Small is beautiful
Chances are that the name MOVI won’t mean much to you. Just like it didn’t mean much to me a few weeks ago. That was before Sven sent me an email.
Sven Bruchfeld is a man who knows his mind. And, once he does, he’s not easily budged. This is a Chilean winemaker (though firmly of Teutonic countenance – see picture) who moved from MontGras to single-handedly heave the floundering giant that was Santa Carolina into the modern era. Fast forward a few years and now he’s working on a project that couldn’t be more different – making a few thousand cases of mainly red wine from his small personal estate in the coastal Colchagua hills in Marchihue. (He’s also just started making a white from Leyda – more of which below.) And the name of his project is Polkura.
To cut a long story short, Sven decided that it was time for Chile to promote its small artisan producers. So he got a friend and a list of Chilean producers making less than 10,000 cases (notably few – Chile has one of the highest production rate ratios per winery in the world) and formed a fledgling association.
They called it MOVI, which translates (somewhat baldly) along the lines of: the movement of independent wine growers. It almost has the ring of a counter-cultural revolutionary movement…
When I first heard of this, it made me both excited and concerned. Excited because small Chilean wineries are just starting to establish themselves on the scene, often with outstanding results – and this surely boded well for encouraging more of the same in the future. And concerned that Chile has a history of infighting and industrial schisms, which tend to hinder rather than help, so the formation of a breakaway group could be a case of: one step forward two steps back.
Sven tried to allay my fears. “We’re not against anyone,” he assured me, in a categorical tone. (Though most of what Sven says tends to be in a categorical tone.) “In fact, we think we’ll benefit Chile and the other wineries just as much, if not more, than we’ll benefit from them. We just want to create awareness that producers like us exist and encourage others to start.”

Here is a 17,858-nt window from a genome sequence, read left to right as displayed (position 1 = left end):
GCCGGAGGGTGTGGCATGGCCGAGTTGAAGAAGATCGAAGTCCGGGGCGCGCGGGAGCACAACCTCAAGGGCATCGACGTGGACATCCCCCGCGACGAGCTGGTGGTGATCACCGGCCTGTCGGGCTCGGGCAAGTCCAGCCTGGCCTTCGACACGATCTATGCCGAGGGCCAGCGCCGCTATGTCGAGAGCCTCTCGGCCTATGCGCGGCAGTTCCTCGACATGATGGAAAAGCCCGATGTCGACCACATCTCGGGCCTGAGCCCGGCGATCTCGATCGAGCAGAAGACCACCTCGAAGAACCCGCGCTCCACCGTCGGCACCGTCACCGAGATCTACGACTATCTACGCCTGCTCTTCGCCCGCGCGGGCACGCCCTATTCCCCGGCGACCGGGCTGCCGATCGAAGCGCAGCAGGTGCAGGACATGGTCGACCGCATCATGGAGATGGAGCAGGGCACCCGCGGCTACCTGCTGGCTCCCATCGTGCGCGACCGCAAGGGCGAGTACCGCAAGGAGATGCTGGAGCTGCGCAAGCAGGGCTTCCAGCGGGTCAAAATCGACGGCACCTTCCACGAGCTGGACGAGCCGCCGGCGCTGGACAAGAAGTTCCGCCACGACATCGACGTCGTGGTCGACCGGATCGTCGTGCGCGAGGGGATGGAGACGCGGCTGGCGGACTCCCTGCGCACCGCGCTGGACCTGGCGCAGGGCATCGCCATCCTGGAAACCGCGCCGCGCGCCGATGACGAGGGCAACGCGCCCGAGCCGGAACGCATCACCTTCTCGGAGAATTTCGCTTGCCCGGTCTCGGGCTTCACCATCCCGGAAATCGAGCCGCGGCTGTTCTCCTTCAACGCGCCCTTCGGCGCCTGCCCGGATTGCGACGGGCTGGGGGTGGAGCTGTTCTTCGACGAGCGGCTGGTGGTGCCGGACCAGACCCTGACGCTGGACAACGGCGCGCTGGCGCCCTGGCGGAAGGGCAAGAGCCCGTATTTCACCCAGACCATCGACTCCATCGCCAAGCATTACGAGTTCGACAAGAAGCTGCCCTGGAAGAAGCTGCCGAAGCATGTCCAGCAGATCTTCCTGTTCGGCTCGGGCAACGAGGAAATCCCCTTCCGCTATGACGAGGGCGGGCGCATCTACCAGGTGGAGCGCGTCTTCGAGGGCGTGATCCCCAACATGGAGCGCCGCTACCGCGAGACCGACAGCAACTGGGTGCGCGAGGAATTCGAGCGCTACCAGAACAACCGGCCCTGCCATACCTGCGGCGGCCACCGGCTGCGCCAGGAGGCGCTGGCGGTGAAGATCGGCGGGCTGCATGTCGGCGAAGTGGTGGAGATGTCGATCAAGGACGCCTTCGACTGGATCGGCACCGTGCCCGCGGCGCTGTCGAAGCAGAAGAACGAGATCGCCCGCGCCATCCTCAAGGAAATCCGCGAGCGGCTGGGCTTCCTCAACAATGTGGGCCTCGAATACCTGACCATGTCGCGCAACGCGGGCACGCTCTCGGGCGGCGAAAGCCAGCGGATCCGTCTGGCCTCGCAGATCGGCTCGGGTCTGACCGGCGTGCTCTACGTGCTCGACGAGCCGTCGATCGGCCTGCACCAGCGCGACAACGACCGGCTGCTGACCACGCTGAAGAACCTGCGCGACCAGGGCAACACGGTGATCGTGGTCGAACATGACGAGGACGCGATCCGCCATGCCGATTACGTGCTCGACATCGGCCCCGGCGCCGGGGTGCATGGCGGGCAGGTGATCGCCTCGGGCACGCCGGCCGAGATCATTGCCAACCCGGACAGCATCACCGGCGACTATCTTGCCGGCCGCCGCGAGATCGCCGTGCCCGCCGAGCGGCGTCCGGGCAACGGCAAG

This sounds hopeful. He even showed me photos of senior members of the Chilean wine industry’s traditional hierarchy enjoying themselves at one of MOVI’s functions (which involved, Sven proudly informed me, lots of beer, ipods and temporary tattoos with their logo: a barrel with wings).
The rules of the association, which currently numbers 14 members, are somewhat loose but run more or less along the following lines:
- Owners must be involved in the winemaking process – no absentee landlords (a Chilean norm)
- The operation must be focused on quality
- Production must be small
On the latter point, there is no set number as yet. The second point regarding quality is also notoriously difficult to police properly (just ask the French) so I pushed Sven on this point. “We have already turned down one winery,” he retorted. “There’s a panel of us who taste. We will do our best.” I suspect that both of these points will need to be clarified and reinforced if the organisation is to survive and prosper.